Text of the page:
I believe valuable knowledge to create healthy cities and landscapes lies in our past. The way humans have shaped landscapes to create settlements and deal with water supply, floods and drought throughout history (however successful or not) was in a way smart. Working with what our natural surroundings have to offer and acknowledging its limitations will help us deal with the challenges of today. If we are able to combine knowledge from the past with todays expertise we are able to move forward in a sustainable way and built healthy and resilient environments for plants, people and animals alike.
The way our cities and landscapes are physically shaped today is a result of the interaction between the economic drivers and the ecological or natural framework of the context. For example cities are usually built on natural elevations near strategic waterbodies as the ocean or rivers. Local industries were often closely intertwined with the local ecology. Cities with a strong (former) textile or paper industry are usually located in areas with an abundance of fresh water (bodies) used as proces water, as driver for mills and/or waterways. If we understand the historical and current relation or disconnect between economy & ecology we are able to re-create and re-connect a valuable development strategy.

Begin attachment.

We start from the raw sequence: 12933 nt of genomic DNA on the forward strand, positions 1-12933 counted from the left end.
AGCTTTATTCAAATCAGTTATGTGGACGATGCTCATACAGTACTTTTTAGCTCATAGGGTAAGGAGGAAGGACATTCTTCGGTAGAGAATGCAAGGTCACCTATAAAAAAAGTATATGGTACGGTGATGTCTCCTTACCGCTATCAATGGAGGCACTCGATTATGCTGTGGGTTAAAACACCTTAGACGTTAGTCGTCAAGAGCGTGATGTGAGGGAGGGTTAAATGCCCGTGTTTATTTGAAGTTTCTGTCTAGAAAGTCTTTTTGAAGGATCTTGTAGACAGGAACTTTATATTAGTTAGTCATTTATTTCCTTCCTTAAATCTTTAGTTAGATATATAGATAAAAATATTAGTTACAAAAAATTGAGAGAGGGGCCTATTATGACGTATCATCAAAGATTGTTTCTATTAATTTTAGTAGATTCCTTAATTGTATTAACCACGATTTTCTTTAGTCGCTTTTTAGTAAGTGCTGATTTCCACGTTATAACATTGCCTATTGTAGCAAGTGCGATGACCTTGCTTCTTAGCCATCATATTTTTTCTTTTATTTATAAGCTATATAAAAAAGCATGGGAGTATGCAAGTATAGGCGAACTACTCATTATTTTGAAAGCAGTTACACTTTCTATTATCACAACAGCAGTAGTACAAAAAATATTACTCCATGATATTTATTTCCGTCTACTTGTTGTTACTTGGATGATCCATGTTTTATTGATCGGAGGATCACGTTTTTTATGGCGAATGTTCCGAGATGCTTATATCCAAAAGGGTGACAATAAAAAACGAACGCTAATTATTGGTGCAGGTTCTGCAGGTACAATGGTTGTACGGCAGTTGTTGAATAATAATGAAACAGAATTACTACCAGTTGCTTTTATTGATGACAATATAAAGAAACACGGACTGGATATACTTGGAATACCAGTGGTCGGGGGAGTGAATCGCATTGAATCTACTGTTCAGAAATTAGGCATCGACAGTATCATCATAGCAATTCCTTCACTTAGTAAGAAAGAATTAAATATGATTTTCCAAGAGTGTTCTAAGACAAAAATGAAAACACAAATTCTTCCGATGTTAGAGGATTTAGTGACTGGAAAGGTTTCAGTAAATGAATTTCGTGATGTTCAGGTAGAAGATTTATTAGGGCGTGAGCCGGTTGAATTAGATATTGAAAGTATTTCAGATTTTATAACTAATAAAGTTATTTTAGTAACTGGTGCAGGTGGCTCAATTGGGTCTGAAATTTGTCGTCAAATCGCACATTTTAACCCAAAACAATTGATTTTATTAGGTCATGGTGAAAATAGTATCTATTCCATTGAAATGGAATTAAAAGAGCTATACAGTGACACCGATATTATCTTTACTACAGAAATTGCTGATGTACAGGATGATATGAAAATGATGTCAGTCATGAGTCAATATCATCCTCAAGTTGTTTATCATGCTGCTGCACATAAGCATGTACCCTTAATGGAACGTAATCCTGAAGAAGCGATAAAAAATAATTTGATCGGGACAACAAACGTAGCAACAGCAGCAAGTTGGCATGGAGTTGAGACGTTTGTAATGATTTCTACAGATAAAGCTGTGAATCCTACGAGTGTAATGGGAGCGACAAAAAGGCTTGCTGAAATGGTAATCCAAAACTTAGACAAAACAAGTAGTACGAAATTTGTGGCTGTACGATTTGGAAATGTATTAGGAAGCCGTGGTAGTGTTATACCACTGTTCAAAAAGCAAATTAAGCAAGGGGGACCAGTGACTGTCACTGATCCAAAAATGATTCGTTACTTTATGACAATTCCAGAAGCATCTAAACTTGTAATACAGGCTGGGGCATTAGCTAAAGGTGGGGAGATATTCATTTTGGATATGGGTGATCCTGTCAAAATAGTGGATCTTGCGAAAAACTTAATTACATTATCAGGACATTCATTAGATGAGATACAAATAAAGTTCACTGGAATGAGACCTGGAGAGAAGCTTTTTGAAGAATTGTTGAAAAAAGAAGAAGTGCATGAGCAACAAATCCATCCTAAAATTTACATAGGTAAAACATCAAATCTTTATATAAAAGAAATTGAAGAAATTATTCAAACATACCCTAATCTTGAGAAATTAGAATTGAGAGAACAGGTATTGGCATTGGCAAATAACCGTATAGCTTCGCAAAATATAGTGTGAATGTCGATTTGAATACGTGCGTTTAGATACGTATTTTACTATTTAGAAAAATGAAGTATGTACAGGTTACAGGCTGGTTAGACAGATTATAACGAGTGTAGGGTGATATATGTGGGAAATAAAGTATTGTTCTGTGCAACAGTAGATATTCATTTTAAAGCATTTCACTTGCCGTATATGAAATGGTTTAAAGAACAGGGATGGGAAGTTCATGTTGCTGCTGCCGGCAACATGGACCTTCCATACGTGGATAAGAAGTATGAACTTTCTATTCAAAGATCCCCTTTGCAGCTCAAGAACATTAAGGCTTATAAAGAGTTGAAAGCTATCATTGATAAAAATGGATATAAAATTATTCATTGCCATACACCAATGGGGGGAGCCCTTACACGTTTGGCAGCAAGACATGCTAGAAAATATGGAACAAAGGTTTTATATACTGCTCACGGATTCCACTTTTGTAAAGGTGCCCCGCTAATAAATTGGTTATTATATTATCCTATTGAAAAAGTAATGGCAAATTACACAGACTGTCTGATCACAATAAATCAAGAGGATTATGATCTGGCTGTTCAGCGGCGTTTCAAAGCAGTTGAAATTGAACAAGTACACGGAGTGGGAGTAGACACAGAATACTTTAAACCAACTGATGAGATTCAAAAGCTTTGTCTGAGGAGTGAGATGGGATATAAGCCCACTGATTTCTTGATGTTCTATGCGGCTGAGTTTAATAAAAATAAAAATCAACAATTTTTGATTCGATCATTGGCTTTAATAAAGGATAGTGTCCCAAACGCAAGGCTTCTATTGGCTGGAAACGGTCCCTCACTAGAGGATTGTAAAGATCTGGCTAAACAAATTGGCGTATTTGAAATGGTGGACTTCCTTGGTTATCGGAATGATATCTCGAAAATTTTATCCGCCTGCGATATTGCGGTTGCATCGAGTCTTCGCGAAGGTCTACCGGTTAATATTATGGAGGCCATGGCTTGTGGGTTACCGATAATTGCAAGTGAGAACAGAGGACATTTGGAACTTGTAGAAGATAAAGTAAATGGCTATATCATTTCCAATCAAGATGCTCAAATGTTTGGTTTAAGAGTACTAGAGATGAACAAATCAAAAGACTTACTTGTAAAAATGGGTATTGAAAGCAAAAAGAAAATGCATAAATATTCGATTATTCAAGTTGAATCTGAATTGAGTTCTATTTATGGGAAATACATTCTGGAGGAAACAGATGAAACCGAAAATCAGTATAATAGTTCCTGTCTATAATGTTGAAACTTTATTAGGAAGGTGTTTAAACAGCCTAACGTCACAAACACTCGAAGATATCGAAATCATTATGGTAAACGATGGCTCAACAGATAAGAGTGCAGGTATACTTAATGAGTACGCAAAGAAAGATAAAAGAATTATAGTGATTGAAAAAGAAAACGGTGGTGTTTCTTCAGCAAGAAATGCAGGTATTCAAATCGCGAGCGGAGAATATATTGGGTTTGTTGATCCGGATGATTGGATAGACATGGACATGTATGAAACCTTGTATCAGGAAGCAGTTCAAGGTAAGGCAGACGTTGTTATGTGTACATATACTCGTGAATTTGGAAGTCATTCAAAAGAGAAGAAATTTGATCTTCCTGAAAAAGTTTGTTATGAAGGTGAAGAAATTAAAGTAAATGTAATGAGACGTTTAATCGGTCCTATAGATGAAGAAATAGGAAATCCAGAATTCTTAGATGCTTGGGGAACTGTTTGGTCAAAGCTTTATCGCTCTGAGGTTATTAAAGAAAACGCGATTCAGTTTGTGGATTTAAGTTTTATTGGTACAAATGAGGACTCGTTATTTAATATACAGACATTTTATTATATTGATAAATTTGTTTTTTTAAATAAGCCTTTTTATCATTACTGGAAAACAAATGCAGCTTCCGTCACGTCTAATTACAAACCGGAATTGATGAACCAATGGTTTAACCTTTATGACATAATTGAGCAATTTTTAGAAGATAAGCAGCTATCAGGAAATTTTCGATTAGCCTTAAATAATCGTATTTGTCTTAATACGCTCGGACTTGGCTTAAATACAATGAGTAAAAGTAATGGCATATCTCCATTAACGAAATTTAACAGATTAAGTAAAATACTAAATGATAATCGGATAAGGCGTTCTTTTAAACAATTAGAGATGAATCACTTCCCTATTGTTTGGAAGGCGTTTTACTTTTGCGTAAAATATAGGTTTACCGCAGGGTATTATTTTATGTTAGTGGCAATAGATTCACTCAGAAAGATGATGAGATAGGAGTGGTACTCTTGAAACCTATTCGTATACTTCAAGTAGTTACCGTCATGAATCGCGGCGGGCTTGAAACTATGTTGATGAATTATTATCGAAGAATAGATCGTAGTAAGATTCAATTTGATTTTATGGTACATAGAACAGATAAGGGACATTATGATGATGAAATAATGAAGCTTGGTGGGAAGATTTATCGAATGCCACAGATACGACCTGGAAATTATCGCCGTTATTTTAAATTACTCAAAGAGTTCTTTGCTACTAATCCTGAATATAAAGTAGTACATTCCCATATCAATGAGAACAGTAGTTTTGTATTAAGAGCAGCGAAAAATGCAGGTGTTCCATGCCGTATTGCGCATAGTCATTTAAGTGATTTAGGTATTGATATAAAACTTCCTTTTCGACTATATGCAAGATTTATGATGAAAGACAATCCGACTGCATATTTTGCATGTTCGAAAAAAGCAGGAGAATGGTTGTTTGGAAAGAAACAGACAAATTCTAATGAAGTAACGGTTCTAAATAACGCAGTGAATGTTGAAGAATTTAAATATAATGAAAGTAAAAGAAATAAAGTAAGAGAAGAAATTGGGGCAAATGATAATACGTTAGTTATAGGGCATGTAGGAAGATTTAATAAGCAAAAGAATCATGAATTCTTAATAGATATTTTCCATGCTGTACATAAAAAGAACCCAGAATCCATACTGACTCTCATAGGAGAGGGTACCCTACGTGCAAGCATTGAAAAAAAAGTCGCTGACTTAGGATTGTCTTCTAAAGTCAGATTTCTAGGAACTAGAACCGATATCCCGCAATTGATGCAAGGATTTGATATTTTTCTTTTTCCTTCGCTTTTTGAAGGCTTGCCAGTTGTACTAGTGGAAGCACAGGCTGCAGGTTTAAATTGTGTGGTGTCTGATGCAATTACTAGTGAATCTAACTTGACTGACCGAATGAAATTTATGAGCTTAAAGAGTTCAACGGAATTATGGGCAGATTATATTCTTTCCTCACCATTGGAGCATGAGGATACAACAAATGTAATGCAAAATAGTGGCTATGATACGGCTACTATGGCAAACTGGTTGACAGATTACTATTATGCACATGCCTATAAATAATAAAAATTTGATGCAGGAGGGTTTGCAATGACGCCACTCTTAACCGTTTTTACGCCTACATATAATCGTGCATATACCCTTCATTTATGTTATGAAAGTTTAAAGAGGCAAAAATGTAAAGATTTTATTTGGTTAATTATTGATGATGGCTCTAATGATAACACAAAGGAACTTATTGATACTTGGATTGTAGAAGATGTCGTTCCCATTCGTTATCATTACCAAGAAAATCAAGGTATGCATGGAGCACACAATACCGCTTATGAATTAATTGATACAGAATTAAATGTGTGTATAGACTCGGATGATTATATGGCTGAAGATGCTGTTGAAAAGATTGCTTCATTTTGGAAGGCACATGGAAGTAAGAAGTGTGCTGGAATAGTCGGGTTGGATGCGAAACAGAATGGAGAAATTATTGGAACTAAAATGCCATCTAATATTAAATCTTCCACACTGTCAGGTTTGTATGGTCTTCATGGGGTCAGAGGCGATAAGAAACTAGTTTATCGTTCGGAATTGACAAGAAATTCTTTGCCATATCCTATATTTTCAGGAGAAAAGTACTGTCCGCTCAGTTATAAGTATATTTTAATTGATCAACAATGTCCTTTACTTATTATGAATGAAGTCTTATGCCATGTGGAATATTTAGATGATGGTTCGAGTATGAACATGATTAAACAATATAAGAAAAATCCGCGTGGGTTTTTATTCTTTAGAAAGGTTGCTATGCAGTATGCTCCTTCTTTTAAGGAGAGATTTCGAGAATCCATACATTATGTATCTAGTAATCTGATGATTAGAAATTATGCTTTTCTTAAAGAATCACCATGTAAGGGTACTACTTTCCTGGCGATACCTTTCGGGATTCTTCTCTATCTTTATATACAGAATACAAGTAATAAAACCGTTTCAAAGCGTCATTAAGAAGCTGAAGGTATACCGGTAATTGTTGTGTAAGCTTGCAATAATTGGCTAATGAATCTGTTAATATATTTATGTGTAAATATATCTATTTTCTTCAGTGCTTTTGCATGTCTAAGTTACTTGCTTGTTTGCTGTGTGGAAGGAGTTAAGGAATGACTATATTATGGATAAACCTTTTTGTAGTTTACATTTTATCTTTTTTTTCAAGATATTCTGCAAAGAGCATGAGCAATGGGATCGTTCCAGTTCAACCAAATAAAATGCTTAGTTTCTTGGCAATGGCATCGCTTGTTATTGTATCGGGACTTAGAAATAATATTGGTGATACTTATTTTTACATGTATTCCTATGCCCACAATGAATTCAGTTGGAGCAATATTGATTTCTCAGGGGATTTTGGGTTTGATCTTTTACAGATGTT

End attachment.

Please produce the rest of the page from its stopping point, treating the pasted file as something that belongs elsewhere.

My work embodies;
- Design research into the historical development of (urban) landscapes and water systems in for example: Thirsty Cities and Circular Water Stories
- Assessment of the cultural and historical value of (urban) heritage landscapes and their water systems in for example: Historical green and waterstructures of Middelharnis & Sommelsdijk
- Spatial development strategies for resilient (urban) landscapes and water systems: Fashion Village Bandung